MOVIE REVIEW – This shallow superhero blockbuster doesn’t give enough time to Natalie Portman’s huge comeback or Christian Bale’s creepy baddie.
Thor: Love and Thunder was guaranteed to pack a punch. Director Taika Waititi is back in the director’s chair after 2017’s quite punchy Thor: Ragnarok, Chris Hemsworth’s Asgardian avenger has found his endearingly comic touch, but Natalie Portman also makes an epic return to the Marvel Universe after a nine-year hiatus.
Surprisingly, the 29th MCU movie, which hits cinemas from 8 July, missed the mark. Thor’s fourth solo adventure becomes too sprawling and shallow towards the end as it tries to balance comedy and drama, melding several classic comic book story threads into a single narrative.
A tough start
It starts promisingly enough, with a tough introduction of the villainous Gorr, the divine butcher played by Christian Bale. After his harsh desert homeworld claims his daughter’s life, an encounter with a callous, cruel god leads him to launch a campaign to slaughter all the divine beings in the universe.
This scene is atmospheric and patient, giving Bale’s character time to breathe and allowing us to feel his growing desperation, confusion and anger. Then the Marvel Studios logo appears and the rollercoaster begins. A later emotional resonance? No, that was all we got in this film.
Thor was last seen in 2019’s Avengers: Endgame, deciding to join the Guardians of the Galaxy for a space adventure after Thanos’ defeat. However, the God of Thunder completely outclasses his new allies, making him seem like an overpowered video game character as he crushes his enemies, making the Guardians seem a little useless next to him.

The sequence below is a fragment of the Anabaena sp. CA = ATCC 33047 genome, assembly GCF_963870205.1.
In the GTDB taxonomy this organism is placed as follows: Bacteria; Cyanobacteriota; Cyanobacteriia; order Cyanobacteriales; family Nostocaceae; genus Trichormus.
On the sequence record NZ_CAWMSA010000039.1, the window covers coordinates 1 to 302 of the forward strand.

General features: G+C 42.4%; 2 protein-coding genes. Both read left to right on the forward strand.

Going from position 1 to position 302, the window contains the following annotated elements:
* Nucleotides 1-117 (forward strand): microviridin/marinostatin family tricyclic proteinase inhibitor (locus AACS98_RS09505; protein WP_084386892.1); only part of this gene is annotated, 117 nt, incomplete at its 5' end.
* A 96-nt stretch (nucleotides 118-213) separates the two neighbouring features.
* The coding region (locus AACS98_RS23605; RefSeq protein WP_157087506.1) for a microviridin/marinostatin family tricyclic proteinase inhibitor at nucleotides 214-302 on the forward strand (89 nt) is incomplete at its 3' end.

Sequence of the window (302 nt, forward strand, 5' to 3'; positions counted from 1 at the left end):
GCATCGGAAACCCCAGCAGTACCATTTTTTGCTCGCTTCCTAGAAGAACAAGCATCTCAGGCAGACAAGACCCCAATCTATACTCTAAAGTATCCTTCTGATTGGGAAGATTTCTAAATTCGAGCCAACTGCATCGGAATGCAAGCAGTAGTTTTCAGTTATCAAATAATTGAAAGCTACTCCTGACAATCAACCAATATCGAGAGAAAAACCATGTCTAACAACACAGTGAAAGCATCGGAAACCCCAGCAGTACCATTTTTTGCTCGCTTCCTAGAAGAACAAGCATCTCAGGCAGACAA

A tangled dramatic thread…
We get a colourful, visually stunning action sequence and a generous dose of superhero action from this, but Thor and his ‘rocky’ ally (he’s literally made of rock) Korg (Taika Waititi) soon decide to go their separate ways, leaving the Guardians of the Galaxy after a terribly botched and moronic scene between Thor and Star-Lord (Chris Pratt) and his friends. It’s obvious that Waititi has forced the Guardians of the Galaxy team into this just “out of necessity” and really doesn’t “feel” them, but we “cast” them off before the jokes have a chance to unfold. It felt like this clunky set of scenes was a film eager to get rid of its annoying continuity and return to the Asgardian history of Thor solo films.
Thor meets his ex-girlfriend Jane Foster (Portman) in battle on Earth, while Gorr attacks Thor’s fellow Asgardians. She wields her old hammer, the Mjolnir, after being found worthy in the darkest hour and gaining abilities similar to his.
Given the very real human health issues Jane faces, this story thread would be supposed to be the emotional part of Love and Thunder. But the film doesn’t take enough time to make us sufficiently aware of and empathise with the challenge Jane faces – it’s as if the film is afraid of becoming too real and is desperate to whisk us away to the next adventure (some dramatic moments are undermined by the two aftermath scenes).
… and too fast cuts